April 3, 2010

THE BALWADI : BINDING THE HIMALAYAN VILLAGE


[ After a three hour tiring trip to collect fodder for her cattle (a trip made everyday), Rekha Devi comes straight to the Balwadi to pick up her little daughter. Her hair is dishevelled and streaked from the intense sun. She enters the Balwadi and sinks to the floor. Her daughter, bursting with excitement jumps into her lap and starts singing a song full-throatedly. Rekha Devi, looking at her daughter says, almost to herself: ‘Jab yeh goed mein hi naachna gana shuru karti hai, to meri thakaan door ho jati hai’ (When she starts singing and dancing like this in my lap, my tiredness vanishes). Her eyes brim with tears, her exhaustion truly seems to have evaporated.]

By: Mangala Nanda

A programme for adult literacy in villages in Uttarakhand was proposed in the mid 1980s. The women responded to the proposal by saying that education for them at this point in their lives was redundant. They said, ‘Hamara ab kuch nahi hoga, humare bachhon ke liye kuch karo.’ (Nothing will change in our lives, but do something for our children.) It was our policy then, as now, to work in conjunction with the villagers and to value their suggestions and inputs – for who knows what they need better than they do themselves? Two Balwadis were started in 1987, and the Balwadi programme had begun: a direct response to the desires of the village women themselves.

A Balwadi is a pre-primary centre: a safe haven and a stimulating environment for children. This leaves the mother free to carry out the heavy task of cutting and bringing frewood and fodder from the forest everyday, with the reassurance that her child is being well looked after. In a region where women raise children and have the load of all the agricultural work, the Balwadi has been a godsend. (Men are unable to contribute to agriculture because of a mass male urban migration to seek employment; many villages in Uttarakhand are almost devoid of able-bodied men.) The importance of the Balwadi in such circumstances is therefore apparent.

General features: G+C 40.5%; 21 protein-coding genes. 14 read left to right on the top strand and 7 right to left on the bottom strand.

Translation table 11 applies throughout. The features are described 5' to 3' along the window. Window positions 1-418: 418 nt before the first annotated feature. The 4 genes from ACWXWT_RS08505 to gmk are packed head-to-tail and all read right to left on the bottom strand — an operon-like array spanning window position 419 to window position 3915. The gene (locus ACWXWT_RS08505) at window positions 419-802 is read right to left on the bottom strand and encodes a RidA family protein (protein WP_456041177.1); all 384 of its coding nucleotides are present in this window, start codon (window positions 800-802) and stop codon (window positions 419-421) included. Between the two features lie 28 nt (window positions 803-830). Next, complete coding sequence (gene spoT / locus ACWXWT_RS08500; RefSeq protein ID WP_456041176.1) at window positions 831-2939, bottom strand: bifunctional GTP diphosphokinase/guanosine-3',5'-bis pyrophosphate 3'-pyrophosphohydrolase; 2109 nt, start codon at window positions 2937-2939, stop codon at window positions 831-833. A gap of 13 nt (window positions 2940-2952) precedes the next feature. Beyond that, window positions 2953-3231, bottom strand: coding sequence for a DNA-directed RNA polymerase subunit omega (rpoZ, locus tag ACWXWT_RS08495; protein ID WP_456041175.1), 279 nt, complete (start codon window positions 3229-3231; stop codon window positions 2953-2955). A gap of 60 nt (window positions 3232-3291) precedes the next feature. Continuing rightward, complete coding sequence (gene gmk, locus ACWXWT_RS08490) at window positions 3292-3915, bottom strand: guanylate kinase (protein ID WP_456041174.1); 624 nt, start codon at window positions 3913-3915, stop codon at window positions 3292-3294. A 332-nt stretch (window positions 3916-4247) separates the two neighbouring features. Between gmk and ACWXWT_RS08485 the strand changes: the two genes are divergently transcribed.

After a three hour tiring trip to collect fodder for her cattle (a trip made everyday), Rekha Devi comes straight to the Balwadi to pick up her little daughter. Her hair is dishevelled and streaked from the intense sun. She enters the Balwadi and sinks to the floor. Her daughter, bursting with excitement jumps into her lap and starts singing a song full-throatedly. Rekha Devi, looking at her daughter says, almost to herself: ‘Jab yeh goed mein hi naachna gana shuru karti hai, to meri thakaan door ho jati hai’ (When she starts singing and dancing like this in my lap, my tiredness vanishes). Her eyes brim with tears, her exhaustion truly seems to have evaporated.

Village: Gartherha, Kumaun - Year 1994

The Balwadi runs for four hours a day. In these four hours,
through being given the freedom to play and explore uninhibitedly, the children learn about the world around them. A special emphasis is given to paryavaran or environment, helping the children to relate to their immediate surroundings. As the children learn through play, not from being burdened, their self-confidence and eagerness to learn increases immensely. A searching and questioning mentality is induced in them through this openness.(Read more)


Also in NEELAM SOOD's report on 'Early Childhood Care and Education Reflections on an Innovative  Programme'.